In accordance with some embodiments, the wastewater treatment system can include one or more sensors for measuring at least one property or operating condition of the system, such as sensors for measuring ORP, BOD, pH, temperature, salinity, turbidity, and pressure drop, for example, at different points in the system thus enabling monitoring for system control, maintenance and/or optimization. Alternatively, rather than requiring any electronic or electro-mechanical sensors, the measurement of various characteristics could alternatively be based upon the senses of an operator. As discussed herein, addition of one or more compounds to system 100 may be controlled based on one or more detected operating conditions or parameters.
In accordance with one or more embodiments, the wastewater treatment system 100 can also include one ore more controllers for adjusting or regulating at least one operating parameter of the system or a component of the system, such as, but not limited to, actuating valves and pumps. The controller may be capable of monitoring and regulating the operating conditions of the wastewater treatment system including its components. The controller may be in communication with one or more sensors. The controller is typically a microprocessor-based device, such as a programmable logic controller (PLC) or a distributed control system, that receives and/or sends input and output signals to and from components of the wastewater treatment system. The controller may regulate the flow rate of streams within the wastewater treatment system. In some embodiments, the controller may control and/or adjust the addition of one or more compounds 130, 140 to system 100, such as to wet well 120.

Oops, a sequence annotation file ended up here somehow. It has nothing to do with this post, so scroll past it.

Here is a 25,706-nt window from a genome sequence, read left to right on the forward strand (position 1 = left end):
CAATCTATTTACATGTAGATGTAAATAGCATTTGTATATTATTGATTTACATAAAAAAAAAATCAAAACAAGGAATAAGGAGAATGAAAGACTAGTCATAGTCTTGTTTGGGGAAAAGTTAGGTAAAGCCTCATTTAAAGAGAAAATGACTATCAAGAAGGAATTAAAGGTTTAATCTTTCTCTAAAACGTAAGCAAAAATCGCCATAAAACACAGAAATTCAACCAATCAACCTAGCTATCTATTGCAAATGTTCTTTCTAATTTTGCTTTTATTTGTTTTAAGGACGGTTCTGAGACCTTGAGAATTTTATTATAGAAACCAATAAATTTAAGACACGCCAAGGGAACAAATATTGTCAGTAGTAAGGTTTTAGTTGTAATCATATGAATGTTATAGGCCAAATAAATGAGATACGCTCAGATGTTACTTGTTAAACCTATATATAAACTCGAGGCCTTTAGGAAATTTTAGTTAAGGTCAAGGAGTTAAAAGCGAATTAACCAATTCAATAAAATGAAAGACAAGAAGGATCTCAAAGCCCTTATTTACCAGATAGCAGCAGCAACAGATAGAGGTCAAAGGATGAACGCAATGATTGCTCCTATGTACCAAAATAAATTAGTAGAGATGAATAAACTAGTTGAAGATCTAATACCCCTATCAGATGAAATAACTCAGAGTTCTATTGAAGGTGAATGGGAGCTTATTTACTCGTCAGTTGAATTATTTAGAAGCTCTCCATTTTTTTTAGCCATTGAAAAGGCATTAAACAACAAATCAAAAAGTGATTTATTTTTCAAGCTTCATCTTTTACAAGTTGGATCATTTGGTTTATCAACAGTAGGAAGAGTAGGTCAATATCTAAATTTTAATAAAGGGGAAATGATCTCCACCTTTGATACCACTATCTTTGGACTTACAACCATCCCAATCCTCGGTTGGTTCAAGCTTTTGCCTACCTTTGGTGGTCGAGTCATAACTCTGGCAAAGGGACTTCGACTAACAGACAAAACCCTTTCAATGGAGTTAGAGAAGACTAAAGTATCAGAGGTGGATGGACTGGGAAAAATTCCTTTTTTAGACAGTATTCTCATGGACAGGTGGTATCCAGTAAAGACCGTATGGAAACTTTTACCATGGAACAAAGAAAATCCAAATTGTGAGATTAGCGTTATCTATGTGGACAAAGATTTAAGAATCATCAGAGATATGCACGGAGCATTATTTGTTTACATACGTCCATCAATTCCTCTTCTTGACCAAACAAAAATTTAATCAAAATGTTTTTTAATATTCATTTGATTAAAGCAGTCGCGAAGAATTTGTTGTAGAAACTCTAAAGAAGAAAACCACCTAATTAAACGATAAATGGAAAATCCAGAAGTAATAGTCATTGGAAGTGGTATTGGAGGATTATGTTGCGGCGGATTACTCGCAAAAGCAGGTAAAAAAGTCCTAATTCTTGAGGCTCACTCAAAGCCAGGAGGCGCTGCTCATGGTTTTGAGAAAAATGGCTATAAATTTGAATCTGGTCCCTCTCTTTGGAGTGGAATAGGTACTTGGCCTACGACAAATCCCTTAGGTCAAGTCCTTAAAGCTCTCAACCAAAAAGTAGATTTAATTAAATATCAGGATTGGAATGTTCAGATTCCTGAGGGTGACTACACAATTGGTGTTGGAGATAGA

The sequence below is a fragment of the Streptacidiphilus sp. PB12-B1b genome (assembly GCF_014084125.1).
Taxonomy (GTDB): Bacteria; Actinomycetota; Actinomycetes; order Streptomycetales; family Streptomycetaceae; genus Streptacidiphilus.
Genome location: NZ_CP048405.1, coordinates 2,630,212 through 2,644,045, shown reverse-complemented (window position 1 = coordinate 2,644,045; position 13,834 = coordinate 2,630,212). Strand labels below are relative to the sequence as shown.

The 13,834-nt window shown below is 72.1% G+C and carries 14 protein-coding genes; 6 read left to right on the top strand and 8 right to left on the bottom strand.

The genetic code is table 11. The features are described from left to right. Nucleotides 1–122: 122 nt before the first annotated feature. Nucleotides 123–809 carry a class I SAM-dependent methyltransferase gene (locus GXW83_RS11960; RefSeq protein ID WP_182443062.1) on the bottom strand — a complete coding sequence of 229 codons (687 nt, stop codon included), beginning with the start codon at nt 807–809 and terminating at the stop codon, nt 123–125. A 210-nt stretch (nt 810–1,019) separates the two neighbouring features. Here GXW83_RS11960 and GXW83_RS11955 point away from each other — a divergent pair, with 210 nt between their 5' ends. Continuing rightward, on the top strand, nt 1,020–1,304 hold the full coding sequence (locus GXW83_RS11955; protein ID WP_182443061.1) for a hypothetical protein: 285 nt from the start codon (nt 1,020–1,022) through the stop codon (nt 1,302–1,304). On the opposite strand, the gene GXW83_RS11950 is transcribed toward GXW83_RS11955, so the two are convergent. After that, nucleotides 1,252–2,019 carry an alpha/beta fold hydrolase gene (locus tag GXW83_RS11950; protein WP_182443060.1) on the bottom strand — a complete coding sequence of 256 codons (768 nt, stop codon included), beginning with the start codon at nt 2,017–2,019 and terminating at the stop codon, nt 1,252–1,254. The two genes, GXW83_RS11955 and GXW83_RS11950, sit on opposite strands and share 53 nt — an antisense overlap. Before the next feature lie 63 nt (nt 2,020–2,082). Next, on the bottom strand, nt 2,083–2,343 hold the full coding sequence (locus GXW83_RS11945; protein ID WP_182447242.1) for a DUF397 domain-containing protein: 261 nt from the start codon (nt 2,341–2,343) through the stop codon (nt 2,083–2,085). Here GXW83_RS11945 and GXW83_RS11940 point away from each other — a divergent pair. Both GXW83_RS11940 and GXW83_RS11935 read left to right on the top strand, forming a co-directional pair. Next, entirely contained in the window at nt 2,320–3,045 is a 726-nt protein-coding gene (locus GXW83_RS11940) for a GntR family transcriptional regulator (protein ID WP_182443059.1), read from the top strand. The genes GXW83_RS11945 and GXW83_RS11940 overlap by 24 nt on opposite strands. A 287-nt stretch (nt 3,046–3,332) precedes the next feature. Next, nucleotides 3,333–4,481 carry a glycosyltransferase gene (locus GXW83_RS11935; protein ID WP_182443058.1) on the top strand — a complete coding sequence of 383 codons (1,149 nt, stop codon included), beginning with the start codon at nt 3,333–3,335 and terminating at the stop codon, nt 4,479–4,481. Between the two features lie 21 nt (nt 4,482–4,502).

The invention contemplates the modification of existing facilities to retrofit one or more systems, or components thereof in order to implement the techniques of the invention. Thus, for example, an existing facility can be modified to include a controller executing instructions in accordance with one or more embodiments exemplarily discussed herein. Alternatively, existing control systems can be reprogrammed or otherwise modified to perform any one or more acts of the invention. Existing wastewater treatment systems can be converted to wastewater treatment systems in accordance with systems and techniques described herein utilizing at least some preexisting equipment such as the shell and wetted parts. Existing facilities that were designed without certain provisions, such as sources of compounds 130 and/or 140, may be retrofitted without requiring significant construction efforts.